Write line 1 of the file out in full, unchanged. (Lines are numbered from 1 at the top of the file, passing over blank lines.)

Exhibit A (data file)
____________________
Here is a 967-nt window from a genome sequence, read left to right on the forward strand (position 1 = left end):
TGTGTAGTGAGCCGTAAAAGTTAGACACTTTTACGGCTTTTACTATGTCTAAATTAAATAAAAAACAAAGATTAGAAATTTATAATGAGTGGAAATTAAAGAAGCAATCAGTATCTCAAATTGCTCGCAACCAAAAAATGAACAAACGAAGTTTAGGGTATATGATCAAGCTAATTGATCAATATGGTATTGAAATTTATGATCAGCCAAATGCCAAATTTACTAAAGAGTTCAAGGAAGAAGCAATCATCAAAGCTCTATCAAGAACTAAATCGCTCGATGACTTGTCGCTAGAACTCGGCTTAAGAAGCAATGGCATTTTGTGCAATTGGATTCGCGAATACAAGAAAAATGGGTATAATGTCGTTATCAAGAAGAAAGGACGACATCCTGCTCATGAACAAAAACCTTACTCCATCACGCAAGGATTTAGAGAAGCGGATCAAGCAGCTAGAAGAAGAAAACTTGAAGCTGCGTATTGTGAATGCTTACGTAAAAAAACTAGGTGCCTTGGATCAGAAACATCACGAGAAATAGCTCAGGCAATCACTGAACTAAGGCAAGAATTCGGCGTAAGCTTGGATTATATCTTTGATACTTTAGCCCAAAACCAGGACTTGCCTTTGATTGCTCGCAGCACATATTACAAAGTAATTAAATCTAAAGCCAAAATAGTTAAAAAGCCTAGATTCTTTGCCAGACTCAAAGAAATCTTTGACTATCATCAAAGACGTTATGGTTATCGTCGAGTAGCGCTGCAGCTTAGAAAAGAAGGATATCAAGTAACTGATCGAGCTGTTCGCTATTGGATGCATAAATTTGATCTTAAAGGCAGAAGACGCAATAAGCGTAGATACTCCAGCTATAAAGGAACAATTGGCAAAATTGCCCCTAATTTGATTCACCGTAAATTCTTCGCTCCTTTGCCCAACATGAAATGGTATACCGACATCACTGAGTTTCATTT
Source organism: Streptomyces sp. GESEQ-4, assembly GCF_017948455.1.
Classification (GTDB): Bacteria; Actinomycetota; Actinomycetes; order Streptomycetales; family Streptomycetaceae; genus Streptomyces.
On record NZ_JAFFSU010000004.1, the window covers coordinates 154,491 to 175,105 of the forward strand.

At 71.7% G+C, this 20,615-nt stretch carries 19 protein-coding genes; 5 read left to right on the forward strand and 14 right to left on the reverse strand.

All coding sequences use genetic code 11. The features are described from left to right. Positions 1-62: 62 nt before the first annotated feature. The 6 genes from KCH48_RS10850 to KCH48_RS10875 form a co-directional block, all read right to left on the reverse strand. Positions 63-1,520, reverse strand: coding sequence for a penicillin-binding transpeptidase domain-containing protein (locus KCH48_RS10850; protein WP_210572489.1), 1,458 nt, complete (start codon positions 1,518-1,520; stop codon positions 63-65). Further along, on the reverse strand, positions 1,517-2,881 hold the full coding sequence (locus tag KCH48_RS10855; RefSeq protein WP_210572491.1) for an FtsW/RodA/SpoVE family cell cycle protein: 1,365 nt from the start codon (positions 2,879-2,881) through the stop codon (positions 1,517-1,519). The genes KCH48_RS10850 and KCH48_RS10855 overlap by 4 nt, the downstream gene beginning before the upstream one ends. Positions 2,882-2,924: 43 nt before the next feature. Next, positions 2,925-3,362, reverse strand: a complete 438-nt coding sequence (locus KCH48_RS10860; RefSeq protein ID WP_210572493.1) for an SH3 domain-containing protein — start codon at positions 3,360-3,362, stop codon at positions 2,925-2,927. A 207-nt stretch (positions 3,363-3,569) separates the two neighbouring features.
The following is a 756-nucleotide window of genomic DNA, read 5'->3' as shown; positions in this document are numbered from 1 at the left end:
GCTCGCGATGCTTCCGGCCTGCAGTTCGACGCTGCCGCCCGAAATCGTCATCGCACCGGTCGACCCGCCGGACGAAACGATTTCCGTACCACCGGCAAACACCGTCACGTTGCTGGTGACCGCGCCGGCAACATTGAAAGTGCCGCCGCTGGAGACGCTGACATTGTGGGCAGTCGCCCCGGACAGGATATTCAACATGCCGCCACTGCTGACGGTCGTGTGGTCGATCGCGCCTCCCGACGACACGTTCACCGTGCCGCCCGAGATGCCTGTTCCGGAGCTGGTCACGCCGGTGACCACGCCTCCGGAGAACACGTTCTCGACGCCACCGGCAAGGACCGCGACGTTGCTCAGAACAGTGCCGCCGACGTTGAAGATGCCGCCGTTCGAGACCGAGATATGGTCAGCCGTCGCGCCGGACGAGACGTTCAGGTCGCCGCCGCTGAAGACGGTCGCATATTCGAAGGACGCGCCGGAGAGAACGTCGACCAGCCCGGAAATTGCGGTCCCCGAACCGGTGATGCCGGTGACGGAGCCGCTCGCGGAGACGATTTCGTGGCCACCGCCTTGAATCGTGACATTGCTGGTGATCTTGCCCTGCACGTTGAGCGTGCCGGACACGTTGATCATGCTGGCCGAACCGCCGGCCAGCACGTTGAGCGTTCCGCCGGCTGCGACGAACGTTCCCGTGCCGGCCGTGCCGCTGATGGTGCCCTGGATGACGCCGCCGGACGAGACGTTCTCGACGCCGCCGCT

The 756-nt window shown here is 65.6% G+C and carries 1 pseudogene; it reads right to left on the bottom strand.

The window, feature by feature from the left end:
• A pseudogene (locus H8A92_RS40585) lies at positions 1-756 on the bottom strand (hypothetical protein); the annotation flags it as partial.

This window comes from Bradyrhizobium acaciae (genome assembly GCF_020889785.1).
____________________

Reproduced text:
Here is a 967-nt window from a genome sequence, read left to right on the forward strand (position 1 = left end):